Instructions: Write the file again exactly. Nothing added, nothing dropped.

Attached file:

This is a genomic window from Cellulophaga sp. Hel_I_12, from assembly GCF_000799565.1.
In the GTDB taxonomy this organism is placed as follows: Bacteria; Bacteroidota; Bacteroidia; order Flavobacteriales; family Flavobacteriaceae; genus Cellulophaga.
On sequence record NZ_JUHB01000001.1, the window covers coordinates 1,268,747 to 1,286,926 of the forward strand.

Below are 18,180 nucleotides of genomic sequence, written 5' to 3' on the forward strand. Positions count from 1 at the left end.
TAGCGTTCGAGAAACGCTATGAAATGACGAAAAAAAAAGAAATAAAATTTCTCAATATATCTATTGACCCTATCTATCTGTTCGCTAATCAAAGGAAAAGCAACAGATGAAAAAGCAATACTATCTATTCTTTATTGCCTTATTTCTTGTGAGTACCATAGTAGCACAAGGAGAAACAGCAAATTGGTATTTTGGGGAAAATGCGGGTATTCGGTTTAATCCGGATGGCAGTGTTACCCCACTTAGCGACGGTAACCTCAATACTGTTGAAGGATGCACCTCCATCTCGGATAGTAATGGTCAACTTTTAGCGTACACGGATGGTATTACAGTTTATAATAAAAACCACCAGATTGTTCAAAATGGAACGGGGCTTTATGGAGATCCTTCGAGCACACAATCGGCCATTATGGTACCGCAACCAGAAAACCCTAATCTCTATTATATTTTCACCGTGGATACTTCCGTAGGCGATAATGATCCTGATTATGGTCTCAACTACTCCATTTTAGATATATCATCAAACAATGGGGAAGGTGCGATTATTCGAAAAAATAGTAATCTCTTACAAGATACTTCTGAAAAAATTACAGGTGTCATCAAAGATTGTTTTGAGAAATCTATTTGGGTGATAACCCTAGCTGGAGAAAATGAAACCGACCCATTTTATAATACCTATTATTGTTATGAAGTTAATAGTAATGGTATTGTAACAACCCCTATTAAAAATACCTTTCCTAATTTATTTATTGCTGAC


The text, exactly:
This is a genomic window from Cellulophaga sp. Hel_I_12, from assembly GCF_000799565.1.
In the GTDB taxonomy this organism is placed as follows: Bacteria; Bacteroidota; Bacteroidia; order Flavobacteriales; family Flavobacteriaceae; genus Cellulophaga.
On sequence record NZ_JUHB01000001.1, the window covers coordinates 1,268,747 to 1,286,926 of the forward strand.

Below are 18,180 nucleotides of genomic sequence, written 5' to 3' on the forward strand. Positions count from 1 at the left end.
TAGCGTTCGAGAAACGCTATGAAATGACGAAAAAAAAAGAAATAAAATTTCTCAATATATCTATTGACCCTATCTATCTGTTCGCTAATCAAAGGAAAAGCAACAGATGAAAAAGCAATACTATCTATTCTTTATTGCCTTATTTCTTGTGAGTACCATAGTAGCACAAGGAGAAACAGCAAATTGGTATTTTGGGGAAAATGCGGGTATTCGGTTTAATCCGGATGGCAGTGTTACCCCACTTAGCGACGGTAACCTCAATACTGTTGAAGGATGCACCTCCATCTCGGATAGTAATGGTCAACTTTTAGCGTACACGGATGGTATTACAGTTTATAATAAAAACCACCAGATTGTTCAAAATGGAACGGGGCTTTATGGAGATCCTTCGAGCACACAATCGGCCATTATGGTACCGCAACCAGAAAACCCTAATCTCTATTATATTTTCACCGTGGATACTTCCGTAGGCGATAATGATCCTGATTATGGTCTCAACTACTCCATTTTAGATATATCATCAAACAATGGGGAAGGTGCGATTATTCGAAAAAATAGTAATCTCTTACAAGATACTTCTGAAAAAATTACAGGTGTCATCAAAGATTGTTTTGAGAAATCTATTTGGGTGATAACCCTAGCTGGAGAAAATGAAACCGACCCATTTTATAATACCTATTATTGTTATGAAGTTAATAGTAATGGTATTGTAACAACCCCTATTAAAAATACCTTTCCTAATTTATTTATTGCTGAC